Last night, everything came together. Every Flyer that took the ice played not just well, but great. Dan Carcillo played tremendous all series, driving the net hard, agitating Ryan Miller and playing smart, never retaliating as he took shot after shot, the game misconduct late last not excluded. And he scored twice in the series, putting the exclamation point on the series last night and getting the last word in to the Buffalo bench.

Blair Betts and Darroll Powe were defensive monsters once again, doing an incredible job on the penalty kill, starting games and periods for the Flyers with Carcillo because of their defense, and cycling the puck in Buffalo’s zone all series. The fourth line was outstanding this series, probably the most consistently good line for the Flyers all seven games.

Mike Richards and Kris Versteeg, who players who struggled mightily as the team struggled and two guys who were rather invisible in games 1 and 2, absolutely took their game to another level as the series wore on. Versteeg went from a player I was extremely disappointed in and blaming more than anyone for the funk this team was in into the player I thought the Flyers were getting. He really was a force, especially the past three or four games, doing all the little things we were told he was so good at. And although Richards didn’t light the lamp in the series, he got the offense going as well, setting up some of the series’ most beautiful goals with great passes or blasts from the point. And of course he was defensively responsible as always, doing a great job with Versteeg in their own zone and both players doing outstanding work on the penalty kill, along with Claude.

Speaking of defense, even though this series went 7 games and the Sabres got their fair share of goals, the Flyers’ defensemen were really excellent all series. A lot of the goals, as we all know, were the result of laughably bad goaltending. Though you have to tip your hat to Brian Boucher. Outside of his one atrocious period of hockey in game 5, Boosh outplayed Ryan Miller, something no one could have foreseen. Even after getting embarrassingly pulled in game 5 and benched in game 6 before coming in to save the day, Boucher played brilliantly last night. The Flyers didn’t ask much from him, but when needed to make a big stop, he did. He’s the guy going forward, no doubt about it, and I honestly am comfortable with that. He may not win you a series, but there’s a better than good chance he won’t lose you one either, if the goaltending as a whole almost did do the Flyers in this series.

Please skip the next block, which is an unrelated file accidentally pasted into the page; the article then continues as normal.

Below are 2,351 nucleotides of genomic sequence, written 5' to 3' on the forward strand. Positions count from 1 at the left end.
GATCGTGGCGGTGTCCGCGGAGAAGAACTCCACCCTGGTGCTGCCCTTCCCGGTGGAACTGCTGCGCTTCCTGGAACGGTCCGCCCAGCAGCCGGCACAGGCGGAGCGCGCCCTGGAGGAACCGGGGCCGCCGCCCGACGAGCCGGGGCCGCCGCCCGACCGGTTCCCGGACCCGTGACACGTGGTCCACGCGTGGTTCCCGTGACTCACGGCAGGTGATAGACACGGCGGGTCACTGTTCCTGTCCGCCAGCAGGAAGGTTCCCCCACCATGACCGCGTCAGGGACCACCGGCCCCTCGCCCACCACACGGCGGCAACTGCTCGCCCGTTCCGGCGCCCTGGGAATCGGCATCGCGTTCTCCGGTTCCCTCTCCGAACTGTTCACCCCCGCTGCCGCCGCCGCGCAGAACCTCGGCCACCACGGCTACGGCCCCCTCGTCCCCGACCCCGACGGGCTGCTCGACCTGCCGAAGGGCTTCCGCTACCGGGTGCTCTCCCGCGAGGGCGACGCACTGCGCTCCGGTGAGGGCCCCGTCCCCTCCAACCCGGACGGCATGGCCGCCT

Truthfully, Kimmo Timonen and Braydon Coburn were beasts once again, shutting down Tim Connolly and Jason Pominville before they were injured. Timonen really is just one of the most underrated players in all of hockey. Sean O’Donnell and Andrej Meszaros continued to prove to be fantastic offseason acquisitions. Both players were smothering last night, O’Donnell making some particularly nifty, veteran plays. Matt Carle built off his breakout season last year, continuing to play really well. Danny Syvret didn’t hurt the team much with Pronger out. And the return Pronger had such a steadying influence on this team.

Pronger didn’t play much in game 6, but his presence on the power play helped them gain confidence on it. And with him taking regular shifts last night, albeit playing about 10 less minutes than when he’s healthy, the entire team could settle back in to the normal defensive pairing. Pronger played just 17 minutes last night, but he stood out in all of them. Early on, he jumped in and intercepted a pass. He blocked shots. He made no mistakes, and I honestly believe just having him in the lineup taking regular shifts was a big part as to why this team got back to playing the type of hockey it was playing earlier this year. Pronger means that much. And though it’s an extremely small sample size and not entirely reflective of what he did on the ice, the Flyers won both games Chris Pronger played in this series. As he gets healthy, the Flyers are only going to get better, hopefully as good as they were last night.

If they can start playing the way they played last night on a consistent basis, if they can regain that form from before the all-star break the way they did in game 7, this team is more than capable of beating anyone. There’s no question about it. They dominated game 7 the way they dominating the majority of the regular season. If that’s a sign to come, there’s no reason this team can’t finish with two more wins than last postseason.

LET’S GO FLYERS!!!!!!!!!!

Tuesday, April 26, 2011

Game 7: The Thrill of Victory or the Agony of Defeat

As you all know, tonight the Flyers host the Sabres in game 7 of what has been one wild series already, and the other Rev (@Rev215) already told us why there's nothing better than a game seven.

Reading that fantastic post, it got me thinking about all the game sevens I've witnessed. Turns out, there haven't been that many in Philadelphia sports history. The Phillies have never even played in a single game 7 in their history, unsurprising considering they are the losingest franchise in North American sports history. The Flyers have played in 14 of them prior to tonight, winning 8 and losing 6. The Sixers have participated in 13 game 7s, winning 6 and losing 7.